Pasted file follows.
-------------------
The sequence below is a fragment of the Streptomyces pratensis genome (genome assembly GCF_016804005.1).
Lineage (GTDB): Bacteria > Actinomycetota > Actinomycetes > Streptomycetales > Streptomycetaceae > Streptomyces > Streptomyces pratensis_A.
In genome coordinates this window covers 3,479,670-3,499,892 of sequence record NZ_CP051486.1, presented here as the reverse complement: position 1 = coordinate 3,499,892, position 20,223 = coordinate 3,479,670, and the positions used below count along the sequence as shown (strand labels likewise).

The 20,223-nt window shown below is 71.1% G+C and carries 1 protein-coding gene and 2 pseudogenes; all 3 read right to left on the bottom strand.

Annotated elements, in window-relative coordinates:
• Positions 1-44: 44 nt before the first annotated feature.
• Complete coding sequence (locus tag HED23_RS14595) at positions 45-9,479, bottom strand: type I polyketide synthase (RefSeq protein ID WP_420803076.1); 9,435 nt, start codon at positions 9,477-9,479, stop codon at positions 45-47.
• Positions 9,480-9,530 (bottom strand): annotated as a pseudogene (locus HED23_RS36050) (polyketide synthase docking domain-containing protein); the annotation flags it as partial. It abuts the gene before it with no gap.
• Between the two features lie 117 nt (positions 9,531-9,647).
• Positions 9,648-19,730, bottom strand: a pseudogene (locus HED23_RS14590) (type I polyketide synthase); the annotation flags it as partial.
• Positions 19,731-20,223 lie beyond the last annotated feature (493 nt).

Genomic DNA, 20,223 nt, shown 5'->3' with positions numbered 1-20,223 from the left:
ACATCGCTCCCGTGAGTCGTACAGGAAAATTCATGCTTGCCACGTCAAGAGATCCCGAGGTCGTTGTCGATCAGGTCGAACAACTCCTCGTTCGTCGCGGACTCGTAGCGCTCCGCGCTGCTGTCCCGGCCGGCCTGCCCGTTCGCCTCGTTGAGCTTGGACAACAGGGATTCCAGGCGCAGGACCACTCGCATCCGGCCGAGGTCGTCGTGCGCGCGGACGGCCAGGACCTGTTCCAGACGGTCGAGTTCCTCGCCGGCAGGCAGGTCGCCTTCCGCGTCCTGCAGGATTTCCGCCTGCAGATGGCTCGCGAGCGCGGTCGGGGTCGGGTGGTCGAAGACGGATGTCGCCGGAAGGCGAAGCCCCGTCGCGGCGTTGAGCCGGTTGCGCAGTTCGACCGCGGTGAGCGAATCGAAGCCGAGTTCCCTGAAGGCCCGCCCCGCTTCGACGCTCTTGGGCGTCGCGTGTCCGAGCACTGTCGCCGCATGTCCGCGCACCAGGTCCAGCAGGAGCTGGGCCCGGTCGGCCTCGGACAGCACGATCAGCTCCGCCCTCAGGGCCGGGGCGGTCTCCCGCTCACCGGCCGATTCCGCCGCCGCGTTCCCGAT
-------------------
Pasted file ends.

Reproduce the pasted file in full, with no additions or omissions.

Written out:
The sequence below is a fragment of the Streptomyces pratensis genome (genome assembly GCF_016804005.1).
Lineage (GTDB): Bacteria > Actinomycetota > Actinomycetes > Streptomycetales > Streptomycetaceae > Streptomyces > Streptomyces pratensis_A.
In genome coordinates this window covers 3,479,670-3,499,892 of sequence record NZ_CP051486.1, presented here as the reverse complement: position 1 = coordinate 3,499,892, position 20,223 = coordinate 3,479,670, and the positions used below count along the sequence as shown (strand labels likewise).

The 20,223-nt window shown below is 71.1% G+C and carries 1 protein-coding gene and 2 pseudogenes; all 3 read right to left on the bottom strand.

Annotated elements, in window-relative coordinates:
• Positions 1-44: 44 nt before the first annotated feature.
• Complete coding sequence (locus tag HED23_RS14595) at positions 45-9,479, bottom strand: type I polyketide synthase (RefSeq protein ID WP_420803076.1); 9,435 nt, start codon at positions 9,477-9,479, stop codon at positions 45-47.
• Positions 9,480-9,530 (bottom strand): annotated as a pseudogene (locus HED23_RS36050) (polyketide synthase docking domain-containing protein); the annotation flags it as partial. It abuts the gene before it with no gap.
• Between the two features lie 117 nt (positions 9,531-9,647).
• Positions 9,648-19,730, bottom strand: a pseudogene (locus HED23_RS14590) (type I polyketide synthase); the annotation flags it as partial.
• Positions 19,731-20,223 lie beyond the last annotated feature (493 nt).

Genomic DNA, 20,223 nt, shown 5'->3' with positions numbered 1-20,223 from the left:
ACATCGCTCCCGTGAGTCGTACAGGAAAATTCATGCTTGCCACGTCAAGAGATCCCGAGGTCGTTGTCGATCAGGTCGAACAACTCCTCGTTCGTCGCGGACTCGTAGCGCTCCGCGCTGCTGTCCCGGCCGGCCTGCCCGTTCGCCTCGTTGAGCTTGGACAACAGGGATTCCAGGCGCAGGACCACTCGCATCCGGCCGAGGTCGTCGTGCGCGCGGACGGCCAGGACCTGTTCCAGACGGTCGAGTTCCTCGCCGGCAGGCAGGTCGCCTTCCGCGTCCTGCAGGATTTCCGCCTGCAGATGGCTCGCGAGCGCGGTCGGGGTCGGGTGGTCGAAGACGGATGTCGCCGGAAGGCGAAGCCCCGTCGCGGCGTTGAGCCGGTTGCGCAGTTCGACCGCGGTGAGCGAATCGAAGCCGAGTTCCCTGAAGGCCCGCCCCGCTTCGACGCTCTTGGGCGTCGCGTGTCCGAGCACTGTCGCCGCATGTCCGCGCACCAGGTCCAGCAGGAGCTGGGCCCGGTCGGCCTCGGACAGCACGATCAGCTCCGCCCTCAGGGCCGGGGCGGTCTCCCGCTCACCGGCCGATTCCGCCGCCGCGTTCCCGAT